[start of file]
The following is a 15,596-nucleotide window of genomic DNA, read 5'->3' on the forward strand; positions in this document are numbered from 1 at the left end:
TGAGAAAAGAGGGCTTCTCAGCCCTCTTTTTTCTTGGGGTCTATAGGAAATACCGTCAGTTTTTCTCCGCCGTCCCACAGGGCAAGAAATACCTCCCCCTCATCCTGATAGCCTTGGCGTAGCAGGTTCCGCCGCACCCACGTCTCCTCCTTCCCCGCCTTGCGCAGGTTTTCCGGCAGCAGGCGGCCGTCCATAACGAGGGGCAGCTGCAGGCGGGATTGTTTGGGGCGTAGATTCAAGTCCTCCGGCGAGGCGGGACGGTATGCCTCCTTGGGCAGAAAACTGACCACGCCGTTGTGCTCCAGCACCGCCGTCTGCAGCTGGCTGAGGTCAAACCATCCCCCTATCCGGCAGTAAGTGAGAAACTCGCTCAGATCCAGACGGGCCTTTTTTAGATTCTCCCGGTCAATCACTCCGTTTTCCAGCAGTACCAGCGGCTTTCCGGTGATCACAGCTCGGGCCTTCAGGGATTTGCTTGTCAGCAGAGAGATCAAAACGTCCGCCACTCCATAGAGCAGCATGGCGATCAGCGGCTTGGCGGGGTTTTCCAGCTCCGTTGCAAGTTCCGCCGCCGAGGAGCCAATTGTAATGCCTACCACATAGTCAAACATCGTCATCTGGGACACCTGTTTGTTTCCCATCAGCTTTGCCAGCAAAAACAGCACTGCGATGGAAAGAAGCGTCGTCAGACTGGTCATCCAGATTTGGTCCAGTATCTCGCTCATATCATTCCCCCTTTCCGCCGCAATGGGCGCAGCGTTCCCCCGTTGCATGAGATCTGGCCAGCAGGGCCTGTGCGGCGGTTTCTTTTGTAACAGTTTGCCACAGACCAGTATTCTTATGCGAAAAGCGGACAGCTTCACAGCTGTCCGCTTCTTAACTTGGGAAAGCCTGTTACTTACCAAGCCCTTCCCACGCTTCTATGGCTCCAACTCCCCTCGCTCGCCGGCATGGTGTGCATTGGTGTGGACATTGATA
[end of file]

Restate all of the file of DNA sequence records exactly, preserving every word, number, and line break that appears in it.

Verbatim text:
The following is a 15,596-nucleotide window of genomic DNA, read 5'->3' on the forward strand; positions in this document are numbered from 1 at the left end:
TGAGAAAAGAGGGCTTCTCAGCCCTCTTTTTTCTTGGGGTCTATAGGAAATACCGTCAGTTTTTCTCCGCCGTCCCACAGGGCAAGAAATACCTCCCCCTCATCCTGATAGCCTTGGCGTAGCAGGTTCCGCCGCACCCACGTCTCCTCCTTCCCCGCCTTGCGCAGGTTTTCCGGCAGCAGGCGGCCGTCCATAACGAGGGGCAGCTGCAGGCGGGATTGTTTGGGGCGTAGATTCAAGTCCTCCGGCGAGGCGGGACGGTATGCCTCCTTGGGCAGAAAACTGACCACGCCGTTGTGCTCCAGCACCGCCGTCTGCAGCTGGCTGAGGTCAAACCATCCCCCTATCCGGCAGTAAGTGAGAAACTCGCTCAGATCCAGACGGGCCTTTTTTAGATTCTCCCGGTCAATCACTCCGTTTTCCAGCAGTACCAGCGGCTTTCCGGTGATCACAGCTCGGGCCTTCAGGGATTTGCTTGTCAGCAGAGAGATCAAAACGTCCGCCACTCCATAGAGCAGCATGGCGATCAGCGGCTTGGCGGGGTTTTCCAGCTCCGTTGCAAGTTCCGCCGCCGAGGAGCCAATTGTAATGCCTACCACATAGTCAAACATCGTCATCTGGGACACCTGTTTGTTTCCCATCAGCTTTGCCAGCAAAAACAGCACTGCGATGGAAAGAAGCGTCGTCAGACTGGTCATCCAGATTTGGTCCAGTATCTCGCTCATATCATTCCCCCTTTCCGCCGCAATGGGCGCAGCGTTCCCCCGTTGCATGAGATCTGGCCAGCAGGGCCTGTGCGGCGGTTTCTTTTGTAACAGTTTGCCACAGACCAGTATTCTTATGCGAAAAGCGGACAGCTTCACAGCTGTCCGCTTCTTAACTTGGGAAAGCCTGTTACTTACCAAGCCCTTCCCACGCTTCTATGGCTCCAACTCCCCTCGCTCGCCGGCATGGTGTGCATTGGTGTGGACATTGATA